Series: Physiographic Provinces

Great Plains Province

Norbeck Pass (Badlands National Park)
Norbeck Pass (Badlands National Park)

NPS Photo / Shaina Niehans

The Great Plains spans 725,000 square km (450,000 mi) of flat “high plains,” bordered to the west by the Rocky Mountains. The eastern border with the Central Lowlands is less distinct; the separation is characterized by the 50 cm (20 in) rainfall divide, as well as changes in vegetation and soils. The Great Plains slope downward to the east, with maximum heights in the foothills of the Rockies at 1,700 m (5,500 ft) decreasing to 610 m (2,000 ft). The bedrock is horizontal beds of sandstones, shales, limestones, conglomerates and lignite. The High Plains region in the center of the Great Plains is overlain by alluvial sediments from the Rocky Mountains by east flowing streams. In the northern Great Plains, glacial till overlies the Mesozoic bedrock. This area is also populated by small mountain groups caused by igneous activity and uplift. Most notable of these is the Black Hills, a region of forested slopes with deep valleys cut by streams rising strikingly from the surrounding semiarid plains. The presidential carving Mount Rushmore is in the Black Hills, in Precambrian crystalline rocks.

 The Badlands of South Dakota exist where poorly consolidated clays and shales are unprotected by vegetation. Even though rainfall is sparse in this area, brief downpours can turn dry streambeds into torrents with dramatic erosional results. The soft rocks are carved into starkly picturesque pinnacles, ridges, and spires. The rapid erosion also exposes fossils of vertebrate animals that lived when the sediments were being deposited. A section of this terrain is a designated National Park.

 Wind Cave National Park and Jewel Cave National Monument are noteworthy features in the Black Hills. Wind Cave acts as a ‘natural barometer,’ with wind blowing out of the cave when outside pressure is low, and into the cave when the outside pressure is high. Jewel Cave is beautifully decorated with stalagmites and stalactites, flowstones, and large calcite crystals.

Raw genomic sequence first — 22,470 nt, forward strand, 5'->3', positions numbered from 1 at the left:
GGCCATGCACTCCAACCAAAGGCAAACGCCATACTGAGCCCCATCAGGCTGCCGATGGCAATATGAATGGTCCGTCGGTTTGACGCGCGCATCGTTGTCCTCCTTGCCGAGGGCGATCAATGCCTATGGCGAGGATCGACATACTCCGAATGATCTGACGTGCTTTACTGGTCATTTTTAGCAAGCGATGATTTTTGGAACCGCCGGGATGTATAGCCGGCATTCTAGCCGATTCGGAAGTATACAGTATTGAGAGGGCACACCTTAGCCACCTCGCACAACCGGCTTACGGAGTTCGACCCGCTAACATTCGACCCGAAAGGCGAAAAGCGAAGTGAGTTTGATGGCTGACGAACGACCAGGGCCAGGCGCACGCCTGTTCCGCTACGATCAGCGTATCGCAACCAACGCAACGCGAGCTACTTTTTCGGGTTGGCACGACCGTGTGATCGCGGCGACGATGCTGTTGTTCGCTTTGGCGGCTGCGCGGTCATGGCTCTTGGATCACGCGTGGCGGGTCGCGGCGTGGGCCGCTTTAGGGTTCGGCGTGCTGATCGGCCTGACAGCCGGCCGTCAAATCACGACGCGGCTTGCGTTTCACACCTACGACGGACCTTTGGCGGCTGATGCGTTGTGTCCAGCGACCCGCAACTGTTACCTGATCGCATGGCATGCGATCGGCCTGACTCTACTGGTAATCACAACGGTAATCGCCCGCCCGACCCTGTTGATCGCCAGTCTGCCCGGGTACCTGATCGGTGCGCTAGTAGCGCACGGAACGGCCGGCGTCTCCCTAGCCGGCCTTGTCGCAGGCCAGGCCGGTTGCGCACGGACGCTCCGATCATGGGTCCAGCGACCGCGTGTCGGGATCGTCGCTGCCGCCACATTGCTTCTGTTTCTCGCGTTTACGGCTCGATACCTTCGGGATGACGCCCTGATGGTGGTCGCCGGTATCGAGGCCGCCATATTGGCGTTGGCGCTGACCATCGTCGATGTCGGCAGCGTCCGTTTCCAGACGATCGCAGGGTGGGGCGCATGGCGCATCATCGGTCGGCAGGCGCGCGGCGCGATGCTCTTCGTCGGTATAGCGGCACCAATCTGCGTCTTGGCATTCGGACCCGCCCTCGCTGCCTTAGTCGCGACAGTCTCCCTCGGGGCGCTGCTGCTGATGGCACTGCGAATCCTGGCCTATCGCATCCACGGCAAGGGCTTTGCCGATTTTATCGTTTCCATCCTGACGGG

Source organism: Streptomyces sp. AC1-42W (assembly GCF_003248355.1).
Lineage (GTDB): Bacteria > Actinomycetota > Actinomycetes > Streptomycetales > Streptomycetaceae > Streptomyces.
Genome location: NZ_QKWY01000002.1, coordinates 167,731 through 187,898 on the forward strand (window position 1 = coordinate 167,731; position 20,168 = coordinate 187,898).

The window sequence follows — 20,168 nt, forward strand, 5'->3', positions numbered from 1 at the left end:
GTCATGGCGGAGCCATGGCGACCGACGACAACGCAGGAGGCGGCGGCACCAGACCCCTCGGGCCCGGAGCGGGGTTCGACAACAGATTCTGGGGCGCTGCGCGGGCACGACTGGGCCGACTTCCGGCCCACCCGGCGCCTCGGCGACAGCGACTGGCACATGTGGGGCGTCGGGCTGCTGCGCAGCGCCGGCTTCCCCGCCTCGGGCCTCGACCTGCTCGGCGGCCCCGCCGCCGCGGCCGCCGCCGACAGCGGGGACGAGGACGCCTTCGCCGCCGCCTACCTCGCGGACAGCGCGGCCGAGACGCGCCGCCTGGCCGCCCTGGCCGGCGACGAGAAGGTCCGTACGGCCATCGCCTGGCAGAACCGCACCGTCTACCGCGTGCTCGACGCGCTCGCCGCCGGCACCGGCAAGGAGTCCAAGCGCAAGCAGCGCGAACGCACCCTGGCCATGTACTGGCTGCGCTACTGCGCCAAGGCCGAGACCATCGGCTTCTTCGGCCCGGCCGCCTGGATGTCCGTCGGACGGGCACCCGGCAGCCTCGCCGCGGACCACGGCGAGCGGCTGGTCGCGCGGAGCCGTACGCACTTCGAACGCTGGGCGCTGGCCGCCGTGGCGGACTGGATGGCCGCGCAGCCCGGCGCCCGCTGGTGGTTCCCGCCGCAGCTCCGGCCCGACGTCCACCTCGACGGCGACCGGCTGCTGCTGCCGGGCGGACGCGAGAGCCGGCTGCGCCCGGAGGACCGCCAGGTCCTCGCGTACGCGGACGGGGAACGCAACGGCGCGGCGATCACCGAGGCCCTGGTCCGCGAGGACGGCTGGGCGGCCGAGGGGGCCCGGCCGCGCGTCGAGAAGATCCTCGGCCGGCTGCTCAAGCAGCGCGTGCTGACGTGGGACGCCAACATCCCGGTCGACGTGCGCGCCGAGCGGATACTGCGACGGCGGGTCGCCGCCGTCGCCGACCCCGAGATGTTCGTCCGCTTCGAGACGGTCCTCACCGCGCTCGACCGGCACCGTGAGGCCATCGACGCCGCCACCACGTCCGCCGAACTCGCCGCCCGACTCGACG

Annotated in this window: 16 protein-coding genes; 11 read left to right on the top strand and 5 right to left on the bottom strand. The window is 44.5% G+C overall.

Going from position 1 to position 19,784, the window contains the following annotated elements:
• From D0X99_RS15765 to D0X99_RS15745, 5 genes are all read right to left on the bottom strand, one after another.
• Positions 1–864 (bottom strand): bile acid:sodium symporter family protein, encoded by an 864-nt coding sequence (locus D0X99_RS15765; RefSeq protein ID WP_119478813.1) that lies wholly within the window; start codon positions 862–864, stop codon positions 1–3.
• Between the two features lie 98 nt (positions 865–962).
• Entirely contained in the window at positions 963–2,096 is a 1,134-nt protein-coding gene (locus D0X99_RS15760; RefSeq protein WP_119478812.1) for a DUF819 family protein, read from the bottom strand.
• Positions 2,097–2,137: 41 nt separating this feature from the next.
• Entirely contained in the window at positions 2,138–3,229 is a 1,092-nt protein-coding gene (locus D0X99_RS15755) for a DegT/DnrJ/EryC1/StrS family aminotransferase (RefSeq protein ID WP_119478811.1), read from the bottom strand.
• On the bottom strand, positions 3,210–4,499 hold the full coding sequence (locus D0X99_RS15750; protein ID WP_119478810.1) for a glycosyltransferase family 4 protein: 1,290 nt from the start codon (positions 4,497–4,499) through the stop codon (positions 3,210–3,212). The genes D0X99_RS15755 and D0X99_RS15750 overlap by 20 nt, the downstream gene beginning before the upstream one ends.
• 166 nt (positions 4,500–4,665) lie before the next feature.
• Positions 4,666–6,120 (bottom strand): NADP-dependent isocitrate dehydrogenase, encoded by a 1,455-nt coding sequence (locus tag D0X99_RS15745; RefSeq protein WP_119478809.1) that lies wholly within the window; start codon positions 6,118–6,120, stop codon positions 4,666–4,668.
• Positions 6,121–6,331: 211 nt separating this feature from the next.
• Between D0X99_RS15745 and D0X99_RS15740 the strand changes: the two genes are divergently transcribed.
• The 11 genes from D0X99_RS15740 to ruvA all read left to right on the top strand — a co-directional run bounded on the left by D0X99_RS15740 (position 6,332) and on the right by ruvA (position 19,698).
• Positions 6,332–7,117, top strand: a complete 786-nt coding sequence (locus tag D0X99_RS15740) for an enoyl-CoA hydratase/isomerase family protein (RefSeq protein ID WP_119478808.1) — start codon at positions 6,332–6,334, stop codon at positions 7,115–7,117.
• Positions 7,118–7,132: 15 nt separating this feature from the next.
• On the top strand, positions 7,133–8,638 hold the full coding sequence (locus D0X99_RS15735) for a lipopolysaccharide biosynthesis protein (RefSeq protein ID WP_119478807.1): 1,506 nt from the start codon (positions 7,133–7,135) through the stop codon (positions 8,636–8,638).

Devils Tower is an igneous feature; a jointed column of rock rising 260 m (850 ft) vertically out of the surrounding flat plains. Devils Tower was designated by Theodore Roosevelt as the first National Monument in 1906.

 The Nebraska Sand Hills are one of the largest expanses of sand dunes on North America covering 39,000 square km (24,000 mi). It is thought that the sand originated in stream beds that ran dry, allowing wind to carry the sand to neighboring uplands. Much of the sand is stabilized by vegetation and is used as grazing lands.

 Coal, petroleum, and natural gas are all mined extensively throughout the Great Plains. Homestake mine in the Black Hills of South Dakota is one of the most important gold mines in the country, with excavation taking place up to 1.5 km (1 mi) beneath the surface. This gold occurs in metamorphosed Precambrian sediments. 

Map of the Great Plains

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Educational Resources

GeoKansas

  • GeoKansas is a place to learn about Kansas geology! Learn about the general geology, fossils, rocks and minerals, and different places to visit for Kansas geology.

Secrets of the Past

  • Watch a six minute ranger video on the geology of Badlands National Park and complete one of the suggested in classroom activities (grades K-8).

Great Plains Parks

Fountain of the Fairies in Carlsbad Caverns National Park
Fountain of the Fairies in Carlsbad Caverns

NPS photo/Ronal C. Kerbo